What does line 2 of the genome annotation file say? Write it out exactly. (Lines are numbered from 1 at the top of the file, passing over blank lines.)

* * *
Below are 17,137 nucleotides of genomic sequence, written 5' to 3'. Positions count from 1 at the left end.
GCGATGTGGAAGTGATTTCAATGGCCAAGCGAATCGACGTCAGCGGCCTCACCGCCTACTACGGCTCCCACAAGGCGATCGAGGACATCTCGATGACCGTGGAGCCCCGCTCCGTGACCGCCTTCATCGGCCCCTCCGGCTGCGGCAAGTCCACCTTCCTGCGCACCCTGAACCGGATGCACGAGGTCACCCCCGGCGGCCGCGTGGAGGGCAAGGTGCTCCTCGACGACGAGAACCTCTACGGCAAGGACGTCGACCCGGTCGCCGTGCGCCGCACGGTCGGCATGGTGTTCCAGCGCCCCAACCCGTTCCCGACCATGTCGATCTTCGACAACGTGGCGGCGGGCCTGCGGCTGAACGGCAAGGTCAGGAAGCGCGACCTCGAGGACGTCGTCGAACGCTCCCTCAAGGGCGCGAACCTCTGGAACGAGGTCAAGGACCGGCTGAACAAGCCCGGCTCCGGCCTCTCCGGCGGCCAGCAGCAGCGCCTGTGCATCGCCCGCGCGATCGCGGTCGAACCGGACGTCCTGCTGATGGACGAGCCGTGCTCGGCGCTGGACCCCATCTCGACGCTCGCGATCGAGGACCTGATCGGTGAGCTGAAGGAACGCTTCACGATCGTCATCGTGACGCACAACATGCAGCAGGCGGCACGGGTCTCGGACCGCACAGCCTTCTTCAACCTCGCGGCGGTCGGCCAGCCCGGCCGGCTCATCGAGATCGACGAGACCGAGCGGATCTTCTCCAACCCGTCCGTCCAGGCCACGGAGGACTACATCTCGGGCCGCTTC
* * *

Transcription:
GCGATGTGGAAGTGATTTCAATGGCCAAGCGAATCGACGTCAGCGGCCTCACCGCCTACTACGGCTCCCACAAGGCGATCGAGGACATCTCGATGACCGTGGAGCCCCGCTCCGTGACCGCCTTCATCGGCCCCTCCGGCTGCGGCAAGTCCACCTTCCTGCGCACCCTGAACCGGATGCACGAGGTCACCCCCGGCGGCCGCGTGGAGGGCAAGGTGCTCCTCGACGACGAGAACCTCTACGGCAAGGACGTCGACCCGGTCGCCGTGCGCCGCACGGTCGGCATGGTGTTCCAGCGCCCCAACCCGTTCCCGACCATGTCGATCTTCGACAACGTGGCGGCGGGCCTGCGGCTGAACGGCAAGGTCAGGAAGCGCGACCTCGAGGACGTCGTCGAACGCTCCCTCAAGGGCGCGAACCTCTGGAACGAGGTCAAGGACCGGCTGAACAAGCCCGGCTCCGGCCTCTCCGGCGGCCAGCAGCAGCGCCTGTGCATCGCCCGCGCGATCGCGGTCGAACCGGACGTCCTGCTGATGGACGAGCCGTGCTCGGCGCTGGACCCCATCTCGACGCTCGCGATCGAGGACCTGATCGGTGAGCTGAAGGAACGCTTCACGATCGTCATCGTGACGCACAACATGCAGCAGGCGGCACGGGTCTCGGACCGCACAGCCTTCTTCAACCTCGCGGCGGTCGGCCAGCCCGGCCGGCTCATCGAGATCGACGAGACCGAGCGGATCTTCTCCAACCCGTCCGTCCAGGCCACGGAGGACTACATCTCGGGCCGCTTC